Today I got up at 7:30. I had quiet time, then computer time (and coffee). The boys got up and we ate breakfast. I did a little housework, and got the boys and myself cleaned up and dressed. We had family worship, late, then an early lunch. Then the boys and I headed out. It was raining. I stopped by Old Navy looking for a skirt I had seen online, but they didn’t have it. Drove downtown and turned the boys over to Mike (the ex) and his girlfriend.
Next I drove to a Barnes and Noble where I tried to decide what to buy with a gift card I had. It was between a set of wall maps (U.S. and world) or a globe. Couldn’t decide so I sat down (on the floor, no seats available) and read a book that I picked up about walking. It looked promising but turned out to be pretty stupid, except where he said that walking helped with his depression, which I thought was interesting.
Then I picked up and read the The Omnivore's Dilemma, by Michael Pollan. I have been trying to read this book for ages but it’s the sort of book that is always checked out at the library. While I was reading it, a college-aged guy walked by and said loudly to his female companion, and I quote, “Now this is the stupid stuff. A whole section on the Civil War. I mean, it was a hundred fifty years ago. Nobody cares.” I stifled a smile.
Someone vacated a comfy arm chair so I claimed it. Across from me was a man in his fifties in a baseball cap, studying a math workbook. He was tracing the words with a thick finger and sounding out the words under his breath. Every now and then he would heave a tired sigh and stare off into space for a while.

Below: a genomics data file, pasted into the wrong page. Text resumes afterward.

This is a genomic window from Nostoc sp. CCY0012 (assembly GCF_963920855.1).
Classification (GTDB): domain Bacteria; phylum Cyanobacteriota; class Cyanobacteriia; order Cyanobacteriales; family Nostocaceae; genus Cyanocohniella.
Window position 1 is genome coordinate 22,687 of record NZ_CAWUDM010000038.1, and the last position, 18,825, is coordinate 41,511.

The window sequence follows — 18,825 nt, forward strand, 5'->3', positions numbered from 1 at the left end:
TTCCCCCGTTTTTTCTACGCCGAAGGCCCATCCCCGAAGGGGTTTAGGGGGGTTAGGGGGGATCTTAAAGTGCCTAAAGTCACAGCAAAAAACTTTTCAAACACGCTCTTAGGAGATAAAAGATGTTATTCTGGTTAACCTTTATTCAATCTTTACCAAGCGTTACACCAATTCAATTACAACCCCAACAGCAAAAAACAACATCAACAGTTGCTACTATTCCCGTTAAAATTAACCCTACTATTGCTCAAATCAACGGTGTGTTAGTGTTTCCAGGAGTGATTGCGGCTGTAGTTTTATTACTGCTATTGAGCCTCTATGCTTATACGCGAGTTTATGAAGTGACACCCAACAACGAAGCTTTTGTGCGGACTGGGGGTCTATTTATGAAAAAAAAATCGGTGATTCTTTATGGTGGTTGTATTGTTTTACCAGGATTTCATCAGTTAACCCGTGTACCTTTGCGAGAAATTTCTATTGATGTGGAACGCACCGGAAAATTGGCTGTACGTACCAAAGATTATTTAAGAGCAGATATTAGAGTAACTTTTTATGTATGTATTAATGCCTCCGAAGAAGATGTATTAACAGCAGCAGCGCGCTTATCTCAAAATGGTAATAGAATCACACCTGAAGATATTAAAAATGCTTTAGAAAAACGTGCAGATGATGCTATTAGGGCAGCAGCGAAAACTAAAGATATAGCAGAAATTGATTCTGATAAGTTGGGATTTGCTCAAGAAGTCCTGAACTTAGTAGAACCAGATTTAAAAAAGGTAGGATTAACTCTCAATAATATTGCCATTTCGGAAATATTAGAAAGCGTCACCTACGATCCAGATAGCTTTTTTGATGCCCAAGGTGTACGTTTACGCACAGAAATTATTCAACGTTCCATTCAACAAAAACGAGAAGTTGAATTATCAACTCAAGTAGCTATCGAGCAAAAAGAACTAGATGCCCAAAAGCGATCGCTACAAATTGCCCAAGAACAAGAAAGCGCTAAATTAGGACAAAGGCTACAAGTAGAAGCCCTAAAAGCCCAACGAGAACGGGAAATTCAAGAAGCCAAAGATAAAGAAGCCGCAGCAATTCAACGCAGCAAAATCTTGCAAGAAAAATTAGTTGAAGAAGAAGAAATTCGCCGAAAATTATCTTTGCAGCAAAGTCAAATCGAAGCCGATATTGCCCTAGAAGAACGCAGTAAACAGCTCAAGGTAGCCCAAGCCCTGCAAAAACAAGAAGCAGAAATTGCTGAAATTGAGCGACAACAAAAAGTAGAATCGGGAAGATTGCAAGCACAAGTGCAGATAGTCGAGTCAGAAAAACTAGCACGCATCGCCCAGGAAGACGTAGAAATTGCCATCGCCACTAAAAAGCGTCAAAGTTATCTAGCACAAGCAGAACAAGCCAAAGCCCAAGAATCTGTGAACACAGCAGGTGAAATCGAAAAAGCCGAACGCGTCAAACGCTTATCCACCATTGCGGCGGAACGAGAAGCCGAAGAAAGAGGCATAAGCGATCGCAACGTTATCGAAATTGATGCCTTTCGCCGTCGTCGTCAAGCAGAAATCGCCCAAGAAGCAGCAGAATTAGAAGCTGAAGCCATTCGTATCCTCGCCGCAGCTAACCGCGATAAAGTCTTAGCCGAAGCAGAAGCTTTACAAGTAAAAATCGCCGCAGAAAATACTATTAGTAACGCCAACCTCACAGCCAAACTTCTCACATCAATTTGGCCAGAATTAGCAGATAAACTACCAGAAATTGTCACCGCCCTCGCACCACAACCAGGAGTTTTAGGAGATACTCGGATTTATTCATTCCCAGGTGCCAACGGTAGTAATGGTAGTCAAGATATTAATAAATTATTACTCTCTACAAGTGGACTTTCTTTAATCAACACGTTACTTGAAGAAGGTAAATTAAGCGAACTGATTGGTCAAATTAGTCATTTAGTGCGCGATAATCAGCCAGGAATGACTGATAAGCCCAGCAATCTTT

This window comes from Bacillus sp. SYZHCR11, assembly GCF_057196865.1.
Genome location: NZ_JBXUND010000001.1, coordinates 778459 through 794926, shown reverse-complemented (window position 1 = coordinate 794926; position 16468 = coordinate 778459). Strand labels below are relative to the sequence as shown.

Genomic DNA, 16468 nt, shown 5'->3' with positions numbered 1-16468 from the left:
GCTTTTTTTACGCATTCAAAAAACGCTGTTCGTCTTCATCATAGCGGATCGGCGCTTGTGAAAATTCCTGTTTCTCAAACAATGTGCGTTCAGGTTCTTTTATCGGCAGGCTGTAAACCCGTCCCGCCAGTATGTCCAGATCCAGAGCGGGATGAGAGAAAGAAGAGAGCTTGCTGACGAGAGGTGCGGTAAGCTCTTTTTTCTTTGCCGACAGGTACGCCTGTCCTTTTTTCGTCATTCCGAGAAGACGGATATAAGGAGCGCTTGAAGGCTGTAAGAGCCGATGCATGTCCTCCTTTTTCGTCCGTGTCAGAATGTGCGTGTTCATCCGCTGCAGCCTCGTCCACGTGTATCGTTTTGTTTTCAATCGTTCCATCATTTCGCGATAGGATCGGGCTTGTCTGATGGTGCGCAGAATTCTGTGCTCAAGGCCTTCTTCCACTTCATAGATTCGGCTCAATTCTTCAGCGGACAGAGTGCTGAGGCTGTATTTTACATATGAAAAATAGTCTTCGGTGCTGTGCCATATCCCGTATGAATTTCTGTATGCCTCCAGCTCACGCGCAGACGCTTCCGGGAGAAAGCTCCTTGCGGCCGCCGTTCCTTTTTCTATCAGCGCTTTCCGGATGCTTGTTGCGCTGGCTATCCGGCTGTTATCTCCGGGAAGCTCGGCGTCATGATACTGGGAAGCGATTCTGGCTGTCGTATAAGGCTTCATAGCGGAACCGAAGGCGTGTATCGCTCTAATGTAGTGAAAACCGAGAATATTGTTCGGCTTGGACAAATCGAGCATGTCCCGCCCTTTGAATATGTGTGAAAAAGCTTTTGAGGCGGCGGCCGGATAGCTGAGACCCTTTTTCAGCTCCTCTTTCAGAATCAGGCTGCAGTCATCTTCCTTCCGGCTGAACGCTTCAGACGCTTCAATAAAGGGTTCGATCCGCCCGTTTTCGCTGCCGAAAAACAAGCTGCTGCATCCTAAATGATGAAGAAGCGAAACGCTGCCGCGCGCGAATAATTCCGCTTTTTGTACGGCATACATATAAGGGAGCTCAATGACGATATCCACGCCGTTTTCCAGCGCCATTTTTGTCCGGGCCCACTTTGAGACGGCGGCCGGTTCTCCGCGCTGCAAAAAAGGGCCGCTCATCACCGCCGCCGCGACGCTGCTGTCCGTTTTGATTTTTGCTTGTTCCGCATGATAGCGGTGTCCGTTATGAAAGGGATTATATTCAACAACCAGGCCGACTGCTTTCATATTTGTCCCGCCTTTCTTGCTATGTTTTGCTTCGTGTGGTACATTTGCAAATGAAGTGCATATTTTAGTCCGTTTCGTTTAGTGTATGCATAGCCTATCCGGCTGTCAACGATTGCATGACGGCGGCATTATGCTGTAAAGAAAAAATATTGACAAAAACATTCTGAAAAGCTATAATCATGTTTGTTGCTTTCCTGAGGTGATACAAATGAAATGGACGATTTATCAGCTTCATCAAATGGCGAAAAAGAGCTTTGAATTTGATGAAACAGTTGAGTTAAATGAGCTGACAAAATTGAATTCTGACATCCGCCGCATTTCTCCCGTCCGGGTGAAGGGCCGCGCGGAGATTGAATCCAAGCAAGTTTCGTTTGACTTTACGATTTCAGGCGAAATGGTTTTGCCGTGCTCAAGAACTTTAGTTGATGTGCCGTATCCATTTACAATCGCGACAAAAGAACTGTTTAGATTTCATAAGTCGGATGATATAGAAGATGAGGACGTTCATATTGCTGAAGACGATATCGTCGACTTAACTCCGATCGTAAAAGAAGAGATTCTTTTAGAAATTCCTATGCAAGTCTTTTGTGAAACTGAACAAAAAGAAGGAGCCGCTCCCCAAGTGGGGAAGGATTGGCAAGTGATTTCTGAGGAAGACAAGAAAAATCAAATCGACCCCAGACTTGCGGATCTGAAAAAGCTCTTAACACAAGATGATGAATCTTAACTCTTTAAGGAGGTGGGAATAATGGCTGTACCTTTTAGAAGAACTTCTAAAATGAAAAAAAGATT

I kept reading. The book was pretty interesting. Did you know that for many years, it cost more to produce a bushel of corn than the selling price of that bushel of corn? Why would anyone grow corn, you ask? The answer, in a nutshell, is government subsidies. Also, did you know that it takes a quarter to a third of a gallon of oil to produce a bushel of corn? Even the fertilizers that are loaded onto the corn (corn takes a lot of fertilizer) are derived from petroleum.
At five o’ clock I realized what time it was and hurried out to my car. The rain had stopped and been replaced with a strong, cold wind. I drove to Hermann Park, changed skirts, and slipped into my New Balance 790's. Best running shoe I’ve ever had; too bad they aren’t making them any more. I locked up the car, then cut across the park to the trail around Rice University. Back to the car fifty minutes later; I was tired, cold, hungry, muddy, and happy. :)
Went to the Children’s Museum and picked up the boys from Mike and his girlfriend. Both boys were kind of wound up and tired at the same time. On our way home we stopped at the grocery store and picked up sausage, potatoes, and lots of frozen vegetables. The people in front of us at the checkout lane were buying sushi, pound cake, strawberries, ice cream, and whipped cream. I wish they had invited us over for dinner. Next we stopped for gas. It was getting dark. When we got home, I put together some burritos and we ate. Elijah played with Lego for a while and Noah curled up on the couch with a blanket and his “right one” little pillow. You know, the right one, as opposed to the wrong one. Finally, I put the boys to bed, and wrote this post. The end.